Between 1978 and 1988, photographer George Mully travelled across Canada to capture images of people, locations and events. Were you there, or do you remember meeting him?
Unfortunately, we have very little information about these photographs. Please help us by participating in our new Co-Lab challenge!
Like Facebook, our Co-Lab tool allows you to tag images. You can identify people, locations and even objects! You can also add additional information that is useful, noteworthy or interesting in the Description field. By doing so, you allow archival information to be found easily.
Tagging the images with names, locations and dates will help family members, communities and Canadians ensure that these people and places are remembered.
This collection contains a series of 363 photographs taken between 1978 and 1988. They depict First Nations people and Inuit from across Canada, as well as Diné (Navajo) and Inde (Apache) from the United States. Mully's images document how Indigenous peoples lived and worked. Most of the photographs show people going about their daily lives, often while performing an activity. Sometimes it is a traditional activity, such as hunting and gathering, creating art, and making crafts, or a contemporary activity such as working in a modern industry. Occasionally, Mully captures crossovers between traditional and contemporary life.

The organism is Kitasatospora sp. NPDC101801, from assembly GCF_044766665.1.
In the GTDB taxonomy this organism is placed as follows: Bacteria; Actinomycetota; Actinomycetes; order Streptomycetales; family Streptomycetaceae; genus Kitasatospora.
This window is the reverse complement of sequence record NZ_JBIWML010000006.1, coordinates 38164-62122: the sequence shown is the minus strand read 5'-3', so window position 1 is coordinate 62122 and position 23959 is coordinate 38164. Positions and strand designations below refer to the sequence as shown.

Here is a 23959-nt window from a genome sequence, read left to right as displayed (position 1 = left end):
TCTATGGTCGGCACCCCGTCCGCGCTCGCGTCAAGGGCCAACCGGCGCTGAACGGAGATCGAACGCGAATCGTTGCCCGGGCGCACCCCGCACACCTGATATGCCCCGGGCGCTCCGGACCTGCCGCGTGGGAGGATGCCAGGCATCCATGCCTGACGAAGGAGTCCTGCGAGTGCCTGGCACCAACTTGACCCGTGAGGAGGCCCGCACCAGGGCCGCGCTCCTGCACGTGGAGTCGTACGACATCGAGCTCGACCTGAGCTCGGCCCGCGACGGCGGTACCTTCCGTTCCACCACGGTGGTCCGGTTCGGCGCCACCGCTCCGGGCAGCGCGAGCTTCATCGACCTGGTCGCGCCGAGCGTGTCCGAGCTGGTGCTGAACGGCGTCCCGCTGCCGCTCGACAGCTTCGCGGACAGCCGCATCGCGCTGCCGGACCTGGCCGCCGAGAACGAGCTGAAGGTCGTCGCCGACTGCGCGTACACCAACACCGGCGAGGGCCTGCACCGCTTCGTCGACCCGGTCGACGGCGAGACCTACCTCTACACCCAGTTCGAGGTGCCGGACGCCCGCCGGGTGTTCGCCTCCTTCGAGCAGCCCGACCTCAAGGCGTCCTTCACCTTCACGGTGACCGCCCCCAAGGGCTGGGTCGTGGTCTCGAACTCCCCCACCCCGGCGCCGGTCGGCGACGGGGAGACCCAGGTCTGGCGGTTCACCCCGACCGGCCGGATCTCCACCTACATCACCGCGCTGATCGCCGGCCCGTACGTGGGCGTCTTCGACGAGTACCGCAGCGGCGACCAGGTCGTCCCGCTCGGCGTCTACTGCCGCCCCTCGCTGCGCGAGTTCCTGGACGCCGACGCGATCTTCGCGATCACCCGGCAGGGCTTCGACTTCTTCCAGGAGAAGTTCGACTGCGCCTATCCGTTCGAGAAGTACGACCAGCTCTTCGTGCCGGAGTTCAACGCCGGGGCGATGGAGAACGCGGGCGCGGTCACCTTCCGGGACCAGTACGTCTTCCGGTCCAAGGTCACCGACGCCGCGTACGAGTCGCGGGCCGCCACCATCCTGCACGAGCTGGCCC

Learn about George Mully and his photographs in the blog and Flickr album dedicated to him.